Texas Women Hit With Wrongful Death Lawsuit After ‘Aiding’ In An Abortion

(Photo by OLIVIER DOULIERY/AFP via Getty Images)

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Three women were sued Thursday for wrongful death after they helped someone obtain an abortion, marking what is likely the first lawsuit brought under Texas’ abortion ban, according to Reuters.

Plaintiff Marcus Silva is seeking $1 million in damages from each of the three women who helped his ex-wife, Brittni Silva, obtain the abortion pills she used in July 2022, Reuters reported. Two of the women supplied links to websites where the pill could be found and offered to allow Brittni Silva to complete the abortion in their homes, text messages included in the lawsuit show. Another woman allegedly helped deliver the pills to Silva in Houston.

“Defendants Noyola, Carpenter, and Garcia all knew that they were aiding or abetting a self-managed abortion, which is a wrongful act and a criminal act of murder under Texas law,” the lawsuit says, according to Reuters. (RELATED: Texas Slapped With Lawsuit From Five Women Over Abortion Ban)

Mifepristone (Mifeprex) and Misoprostol, the two drugs used in a medication abortion, are seen at the Women’s Reproductive Clinic, which provides legal medication abortion services, in Santa Teresa, New Mexico, on June 17, 2022. Mifepristone is taken first to stop the pregnancy, followed by Misoprostol to induce bleeding. – In the wake of Friday’s ruling by the US Supreme Court striking down Roe v Wade and the federally protected right to an abortion, women from Texas and other states are traveling to clinics like the Women’s Reproductive Health Clinic in New Mexico for legal abortion services under the state’s more liberal laws. – RESTRICTED TO EDITORIAL USE (Photo by Robyn Beck / AFP) / RESTRICTED TO EDITORIAL USE (Photo by ROBYN BECK/AFP via Getty Images)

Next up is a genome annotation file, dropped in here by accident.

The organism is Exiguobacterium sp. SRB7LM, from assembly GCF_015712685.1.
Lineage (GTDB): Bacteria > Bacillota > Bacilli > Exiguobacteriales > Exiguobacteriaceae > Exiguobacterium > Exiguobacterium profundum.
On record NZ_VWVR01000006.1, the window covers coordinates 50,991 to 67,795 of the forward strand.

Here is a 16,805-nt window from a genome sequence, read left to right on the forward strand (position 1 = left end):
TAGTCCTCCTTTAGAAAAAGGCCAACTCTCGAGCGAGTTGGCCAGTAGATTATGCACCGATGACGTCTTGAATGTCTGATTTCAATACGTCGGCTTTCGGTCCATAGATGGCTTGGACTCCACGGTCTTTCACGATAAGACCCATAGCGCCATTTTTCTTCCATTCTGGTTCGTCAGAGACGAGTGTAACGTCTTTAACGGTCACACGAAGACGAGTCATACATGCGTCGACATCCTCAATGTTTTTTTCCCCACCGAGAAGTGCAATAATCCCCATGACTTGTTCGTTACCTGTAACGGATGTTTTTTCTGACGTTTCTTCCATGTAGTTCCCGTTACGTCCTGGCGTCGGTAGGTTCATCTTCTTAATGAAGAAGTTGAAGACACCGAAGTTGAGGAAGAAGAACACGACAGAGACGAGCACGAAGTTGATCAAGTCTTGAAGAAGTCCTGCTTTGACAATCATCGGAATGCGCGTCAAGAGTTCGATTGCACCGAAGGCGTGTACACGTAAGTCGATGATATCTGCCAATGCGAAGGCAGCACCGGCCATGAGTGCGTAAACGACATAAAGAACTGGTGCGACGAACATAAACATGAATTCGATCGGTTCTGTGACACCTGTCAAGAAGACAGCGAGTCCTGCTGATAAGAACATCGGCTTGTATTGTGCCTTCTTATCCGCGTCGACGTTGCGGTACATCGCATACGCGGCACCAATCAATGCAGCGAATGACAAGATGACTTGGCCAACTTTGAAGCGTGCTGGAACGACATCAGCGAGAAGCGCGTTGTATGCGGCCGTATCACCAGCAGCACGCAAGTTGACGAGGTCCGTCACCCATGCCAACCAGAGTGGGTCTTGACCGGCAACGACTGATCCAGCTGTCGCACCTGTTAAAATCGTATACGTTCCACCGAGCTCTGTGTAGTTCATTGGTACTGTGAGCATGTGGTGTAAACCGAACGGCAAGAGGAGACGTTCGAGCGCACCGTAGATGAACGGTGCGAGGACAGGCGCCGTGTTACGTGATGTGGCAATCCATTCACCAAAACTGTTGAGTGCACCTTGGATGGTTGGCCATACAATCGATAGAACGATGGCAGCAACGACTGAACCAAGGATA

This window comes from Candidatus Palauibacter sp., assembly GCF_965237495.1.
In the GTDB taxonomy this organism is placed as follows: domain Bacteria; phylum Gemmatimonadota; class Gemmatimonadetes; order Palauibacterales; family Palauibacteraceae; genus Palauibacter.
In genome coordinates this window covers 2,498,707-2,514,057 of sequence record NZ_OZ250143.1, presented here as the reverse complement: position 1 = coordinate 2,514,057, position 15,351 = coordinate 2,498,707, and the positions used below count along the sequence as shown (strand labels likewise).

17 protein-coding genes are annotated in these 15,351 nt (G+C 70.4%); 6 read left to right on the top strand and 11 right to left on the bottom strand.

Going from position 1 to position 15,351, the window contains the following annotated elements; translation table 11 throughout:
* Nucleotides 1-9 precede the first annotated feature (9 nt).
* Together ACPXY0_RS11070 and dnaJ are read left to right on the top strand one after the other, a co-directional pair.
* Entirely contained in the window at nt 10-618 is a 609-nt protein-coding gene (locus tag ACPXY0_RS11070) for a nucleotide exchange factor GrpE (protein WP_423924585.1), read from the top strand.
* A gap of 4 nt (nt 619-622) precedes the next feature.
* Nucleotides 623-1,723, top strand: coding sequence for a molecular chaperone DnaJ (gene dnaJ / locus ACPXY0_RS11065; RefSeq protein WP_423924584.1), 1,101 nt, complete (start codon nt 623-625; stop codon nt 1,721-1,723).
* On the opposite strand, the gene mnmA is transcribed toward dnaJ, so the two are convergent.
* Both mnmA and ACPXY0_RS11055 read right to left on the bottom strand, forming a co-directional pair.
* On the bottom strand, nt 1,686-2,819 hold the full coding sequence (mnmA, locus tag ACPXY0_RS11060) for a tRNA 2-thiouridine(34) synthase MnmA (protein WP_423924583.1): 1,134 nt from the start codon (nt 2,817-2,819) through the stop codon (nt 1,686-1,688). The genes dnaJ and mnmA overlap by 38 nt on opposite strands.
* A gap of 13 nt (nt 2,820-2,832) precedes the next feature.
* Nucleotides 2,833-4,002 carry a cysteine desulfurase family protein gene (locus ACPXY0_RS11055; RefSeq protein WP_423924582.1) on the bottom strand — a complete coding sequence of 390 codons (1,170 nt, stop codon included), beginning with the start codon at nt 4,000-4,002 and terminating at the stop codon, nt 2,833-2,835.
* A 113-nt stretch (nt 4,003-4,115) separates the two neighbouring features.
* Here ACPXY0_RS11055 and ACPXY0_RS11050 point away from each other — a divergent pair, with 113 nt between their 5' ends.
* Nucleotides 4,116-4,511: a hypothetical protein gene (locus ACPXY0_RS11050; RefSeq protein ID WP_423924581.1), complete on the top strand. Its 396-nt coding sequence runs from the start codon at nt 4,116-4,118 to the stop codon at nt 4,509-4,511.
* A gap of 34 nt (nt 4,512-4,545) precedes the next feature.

Brittni Silva is not a defendant in the lawsuit because Texas law prevents pregnant women from being prosecuted.

Republican Texas House Rep. Briscoe Cain and former Solicitor General of Texas Jonathan Mitchell, who developed Texas’ Heartbeat Act banning abortion once cardiac activity is detected, are representing Marcus Silva in court.

“Anyone involved in distributing or manufacturing abortion pills will be sued into oblivion,” Cain said in a statement, according to Bloomberg.

Texas currently bans abortion at all stages of pregnancy under three laws: the Heartbeat Act that took effect Sept. 1, 2021; the “Trigger Ban,” HB 1280,  which makes it a felony carrying fines of at least $100,000 to perform an abortion, and a ban from 1925 that was approved for enforcement after Roe v. Wade was overturned in June.

Briscoe Cain and Jonathan Mitchell did not immediately respond to requests for comment.

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